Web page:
FVA 2 - Blaue Maus

Due to the great success of the “Schwatzen Düvel” in 1920, it was obvious to build a version that was unchanged in concept but improved in details. This machine, again designed by Klemperer and built in the early summer of 1921, was given the name “Blaue Maus” (Blue Mouse) and the type designation FVA-2. In view of the performances achieved with this design at the Rhön competition, it can probably be said today that the “Blaue Maus” was the most successful glider built by the FVA.

Externally, the “Blue Mouse” resembled its predecessor, but the pilot in particular sat lower in order to cause less drag. Due to the increased wingspan of 9.70 m and the 8 kg reduction in empty weight compared to the FVA-1, the wing loading of the FVA-2 was only 8.26 kg/m².

Inspired by the good performance at the Rhön competition in 1920, the FVA entered two aircraft for the 2nd competition, the “Schwatzen Düvel”, the winning aircraft of the previous year as a training aircraft, and the FVA-2 “Blaue Maus” or the “Flugzeug B”. The Aachen team had entered Bienen and Fromm as pilots - apart from Klemperer. The latter two, however, had to pass their glider test before the competition, which they did without difficulty on August 10. They then joined Klemperer in the competition flights.

The WGL provided the construction examiners, and the gliders - if they wanted to participate in the competition - had to prove at least one flight of 300 m length or 30 seconds duration. Also the pilots had to prove some experience in handling gliders.

At the second Rhönflug competition, Klemperer took third prize with the “Blue Mouse” with 1302 seconds of flight time during 12 flights. Among them was a flight over 2580 m distance in 4 minutes and 51 seconds and a flight over 2080 m distance in 5 minutes and 50 seconds. After the competition, which could not be prolonged for financial reasons, the flying continued.

On August 30, Klemperer took off for the first major cross-country flight in the history of gliding. He was the first to leave the slopes of the Wasserkuppe and sailed to the gates of the town of Gersfeld in 13 minutes. At the same time, he had covered the longest distance ever, 4.6 km.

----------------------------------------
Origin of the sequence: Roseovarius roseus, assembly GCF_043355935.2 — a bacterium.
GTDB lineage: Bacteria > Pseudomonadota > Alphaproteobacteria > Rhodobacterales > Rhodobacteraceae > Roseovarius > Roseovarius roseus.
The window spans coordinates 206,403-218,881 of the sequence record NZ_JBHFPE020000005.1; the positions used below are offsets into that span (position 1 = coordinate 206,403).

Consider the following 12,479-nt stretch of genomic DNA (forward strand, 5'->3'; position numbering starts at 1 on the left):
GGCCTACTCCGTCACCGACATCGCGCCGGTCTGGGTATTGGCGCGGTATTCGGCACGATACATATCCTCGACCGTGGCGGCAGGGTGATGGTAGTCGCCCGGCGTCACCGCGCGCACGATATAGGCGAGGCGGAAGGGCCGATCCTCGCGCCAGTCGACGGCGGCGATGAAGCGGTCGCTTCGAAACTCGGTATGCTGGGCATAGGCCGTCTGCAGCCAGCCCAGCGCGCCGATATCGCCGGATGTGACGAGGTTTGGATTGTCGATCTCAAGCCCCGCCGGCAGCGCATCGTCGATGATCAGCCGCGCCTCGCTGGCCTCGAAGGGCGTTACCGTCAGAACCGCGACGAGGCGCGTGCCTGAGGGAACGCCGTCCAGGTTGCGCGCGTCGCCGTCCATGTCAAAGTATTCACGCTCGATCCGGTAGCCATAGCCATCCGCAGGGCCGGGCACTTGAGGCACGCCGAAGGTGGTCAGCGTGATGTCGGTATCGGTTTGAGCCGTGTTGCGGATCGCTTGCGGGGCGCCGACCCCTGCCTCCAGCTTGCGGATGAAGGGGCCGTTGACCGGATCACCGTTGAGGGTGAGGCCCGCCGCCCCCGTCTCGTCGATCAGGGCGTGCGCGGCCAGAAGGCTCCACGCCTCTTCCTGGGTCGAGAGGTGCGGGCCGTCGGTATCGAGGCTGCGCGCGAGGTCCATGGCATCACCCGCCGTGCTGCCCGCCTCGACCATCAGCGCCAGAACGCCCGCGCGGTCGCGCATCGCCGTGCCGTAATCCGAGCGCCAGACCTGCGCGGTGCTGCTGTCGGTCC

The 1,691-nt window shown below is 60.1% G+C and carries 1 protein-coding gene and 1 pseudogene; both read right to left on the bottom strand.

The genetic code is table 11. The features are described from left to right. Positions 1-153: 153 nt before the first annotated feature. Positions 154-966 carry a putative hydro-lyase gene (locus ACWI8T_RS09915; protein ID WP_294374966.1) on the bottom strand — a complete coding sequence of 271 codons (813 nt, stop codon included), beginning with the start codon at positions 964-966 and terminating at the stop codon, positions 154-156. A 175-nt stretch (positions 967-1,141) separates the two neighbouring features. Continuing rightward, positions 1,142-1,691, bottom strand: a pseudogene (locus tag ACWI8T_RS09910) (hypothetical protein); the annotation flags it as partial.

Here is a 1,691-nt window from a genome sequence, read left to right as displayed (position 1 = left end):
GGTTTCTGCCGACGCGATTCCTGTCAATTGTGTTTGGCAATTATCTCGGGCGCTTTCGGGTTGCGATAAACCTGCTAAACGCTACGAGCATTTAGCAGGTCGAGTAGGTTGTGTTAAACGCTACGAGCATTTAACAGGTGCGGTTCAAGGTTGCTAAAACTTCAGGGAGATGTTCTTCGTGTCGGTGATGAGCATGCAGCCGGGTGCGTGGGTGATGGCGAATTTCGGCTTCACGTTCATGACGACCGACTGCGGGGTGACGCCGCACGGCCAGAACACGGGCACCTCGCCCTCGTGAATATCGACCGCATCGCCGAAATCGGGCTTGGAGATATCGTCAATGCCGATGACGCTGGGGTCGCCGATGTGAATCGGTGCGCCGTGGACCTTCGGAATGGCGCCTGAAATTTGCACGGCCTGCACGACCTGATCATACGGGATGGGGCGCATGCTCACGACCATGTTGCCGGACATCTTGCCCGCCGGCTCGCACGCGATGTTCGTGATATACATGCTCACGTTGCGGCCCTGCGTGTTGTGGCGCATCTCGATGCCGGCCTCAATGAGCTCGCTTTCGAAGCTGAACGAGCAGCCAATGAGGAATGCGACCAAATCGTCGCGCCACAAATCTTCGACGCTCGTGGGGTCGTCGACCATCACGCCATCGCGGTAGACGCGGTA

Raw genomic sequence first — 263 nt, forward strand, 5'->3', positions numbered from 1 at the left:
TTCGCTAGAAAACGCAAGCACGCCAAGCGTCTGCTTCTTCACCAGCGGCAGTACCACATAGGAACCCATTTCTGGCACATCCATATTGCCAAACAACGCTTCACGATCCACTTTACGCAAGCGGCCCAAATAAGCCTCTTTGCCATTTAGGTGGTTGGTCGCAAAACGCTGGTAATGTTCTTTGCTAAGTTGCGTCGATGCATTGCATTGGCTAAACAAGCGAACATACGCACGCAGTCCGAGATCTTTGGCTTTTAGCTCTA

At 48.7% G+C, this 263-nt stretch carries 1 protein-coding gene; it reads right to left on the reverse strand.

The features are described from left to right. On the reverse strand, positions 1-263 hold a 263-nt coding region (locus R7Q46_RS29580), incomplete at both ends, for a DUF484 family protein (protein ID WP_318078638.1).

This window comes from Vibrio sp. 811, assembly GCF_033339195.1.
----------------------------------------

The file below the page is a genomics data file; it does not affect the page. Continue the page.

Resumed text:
With this record, Klemperer also broke Orville Wright’s pre-war flight times in America. The well-known English magazine “Flight” wrote about this event which made the whole world sit up and take notice: “If we had been told a few weeks ago that it would be possible to stay in the air for a quarter of an hour with an engine-less airplane without external propulsion, we would have, to put it mildly, at least doubted it.” (taken from the article by Wolfgang Wagner, aerokurier 1973/2, p. 144).

In the following years, a total of three copies of the FVA-2 were built by the “Aachener Segelflugzeugbau GmbH”, which was founded in 1922. One “Blaue Maus” was sold to England, a second one probably to the Segelfluggruppe Fulda. In any case, Peter Bruders saw an already badly damaged example of the FVA-2 in a hangar on the Wasserkuppe.

The prototype of the “Blue Mouse”, Klemperer’s world record glider, fell victim to a daring maneuver in 1922:

Klemperer desperately wanted to determine the glide performance of the “Blue Mouse” unaffected by upslope winds. He attached the glider to a balloon, let it take him to a high altitude and then released it to perform a longer glide. As a result of the current not being present during the release procedure, the FVA-2 immediately went into a shallow spin. Klemperer was unable to get it out of this condition before it hit the ground.

„Blaue Maus” mit Klemperer im Flug über der Wasserkuppe 1921.